Bradley Roby was named a preseason All-American earlier this week. It’s safe to say he’s the only backup in the country who received the honor. Roby’s July run-in with the law led to his demotion. It certainly wasn’t his on-field play.
Roby is a redshirt junior in the midst of his final season at Ohio State. That’s how good he’s already been in two seasons. Athleticism and skill make him the prototype for the quintessential lockdown cornerback. He finished 2012 with a nation-best 1.73 passes defended per game – 19 total. Roby’s 12 pass break-ups tied a program record. That’s why NFL scouts will fill the Ohio Stadium press box throughout the season.
The impact doesn’t stop on the playing field, though. Roby is an influential locker room presence, providing a major source of leadership and motivation. His vocal nature has given the Buckeyes a new demeanor that screams confidence.
“I’m either going to succeed as a leader or fail as a leader,” Roby said this summer.
On a July Saturday night in Bloomington, Ind., Roby took a step in the wrong direction. A misdemeanor battery charge hasn’t resulted in lost playing time – yet. But a one- or two-game suspension seems inevitable.
In the weeks after Ohio State’s improbable 12-0 season last year, the biggest question mark surrounding the impending season was who would be back. Roby took almost two months of careful deliberation to reach his decision, and it came with a carrot on the end.
“If we get to the national championship, it’s going to be because of players like me and older guys leading us to victory,” he said. “We have the potential, we have the talent, we have the coaching. It’s just about putting it together and getting that leadership. I wanted to challenge myself to do that. It’s going to be a learning experience for me.”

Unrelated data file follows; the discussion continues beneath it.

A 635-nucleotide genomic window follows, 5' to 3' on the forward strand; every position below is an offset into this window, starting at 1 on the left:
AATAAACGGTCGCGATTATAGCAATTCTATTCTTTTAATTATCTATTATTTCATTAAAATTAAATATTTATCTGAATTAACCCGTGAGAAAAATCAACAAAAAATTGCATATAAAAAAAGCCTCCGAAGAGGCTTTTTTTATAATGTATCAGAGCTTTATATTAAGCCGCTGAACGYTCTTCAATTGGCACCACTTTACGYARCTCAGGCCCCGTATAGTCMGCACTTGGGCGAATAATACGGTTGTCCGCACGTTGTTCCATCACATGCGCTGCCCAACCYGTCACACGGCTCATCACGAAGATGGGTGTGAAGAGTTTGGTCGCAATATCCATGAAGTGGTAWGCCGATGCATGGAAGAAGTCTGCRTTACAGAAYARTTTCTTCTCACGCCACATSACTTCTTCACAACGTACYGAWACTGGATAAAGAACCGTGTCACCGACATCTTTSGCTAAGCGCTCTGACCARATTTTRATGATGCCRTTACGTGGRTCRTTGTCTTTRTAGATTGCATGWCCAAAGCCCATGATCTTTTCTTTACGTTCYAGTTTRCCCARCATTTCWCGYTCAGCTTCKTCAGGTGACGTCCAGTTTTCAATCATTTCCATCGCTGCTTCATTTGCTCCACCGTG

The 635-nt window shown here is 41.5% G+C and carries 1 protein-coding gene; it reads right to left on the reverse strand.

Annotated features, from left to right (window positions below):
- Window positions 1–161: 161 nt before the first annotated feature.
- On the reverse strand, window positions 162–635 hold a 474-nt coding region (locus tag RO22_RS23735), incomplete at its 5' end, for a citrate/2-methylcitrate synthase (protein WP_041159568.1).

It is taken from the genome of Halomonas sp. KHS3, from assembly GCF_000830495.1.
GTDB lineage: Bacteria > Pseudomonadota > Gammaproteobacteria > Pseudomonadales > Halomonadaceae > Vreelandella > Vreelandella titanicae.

It’s begun in a far different manor than Roby imagined. True freshman Gareon Conley has replaced the Thorpe Award candidate on the first-team defense. Instead of hanging his head, Roby has looked skyward and continued to coach up underclassmen off the field and knock away passes on it.
“I feel like it’s a humbling experience for him,” said senior safety Christian Bryant. “I feel like it’s to show an example just because he was a starter last year that nothing is guaranteed. I feel like he’s doing a pretty good job of taking that role, understanding what he needs to do and showing the young guys that he doesn’t have a problem with it.”
Ohio State’s secondary is a cocktail of experience and leadership. Roby, Christian Bryant, C.J. Barnett and Pittsburgh Brown are veterans who've seen it all in recent years. It’s an element exhibited in all championship teams. In line with the Buckeyes’ “Pay It Forward” motto, the quartet of fourth- and fifth-year players has brought the movement to the football team. Cornerbacks coach Kerry Coombs has admired Roby’s willingness to take young players aside and point out the nuances of coverage.
“In the meeting room, he’s teaching those young guys,” Coombs said. “We’ve got good leadership from Bradley Roby.”
His grasp on the game and ability to communicate has earned him the coach on the field title. Teammates rave about it. Junior Doran Grant said he tries to hang around Roby just because his knowledge of the game is so plentiful. When Eli Apple and Cam Burrows enrolled at Ohio State in January, they quickly realized it was around Roby where they should be a sponge.
It wasn’t long ago that Roby was the newcomer. He came to Ohio State after committing to Vanderbilt to play wide receiver. Shying away from the Buckeyes’ success at cornerback proved to be an impossible situation.
“We’ve had the greatest history of cornerback play of any college football team in the country,” Roby said. “So to me, if you’re a corner, why would you go anywhere else? You’re lucky, frankly, if Ohio State offers you a scholarship at corner. That means you’re passing an incredible test.”
It doesn’t end there, though. Roby is a man with a plan. He came to Ohio State with a clear set of goals, many of which remain intact.
“I told a guy a long time ago that I was going to be one of the best corners to ever play here,” Roby said, “and I don’t feel like I’ve accomplished that yet.”
It might contain a few less chapters, but the final book on Roby’s career is nearing completion. Greatness is all but certain.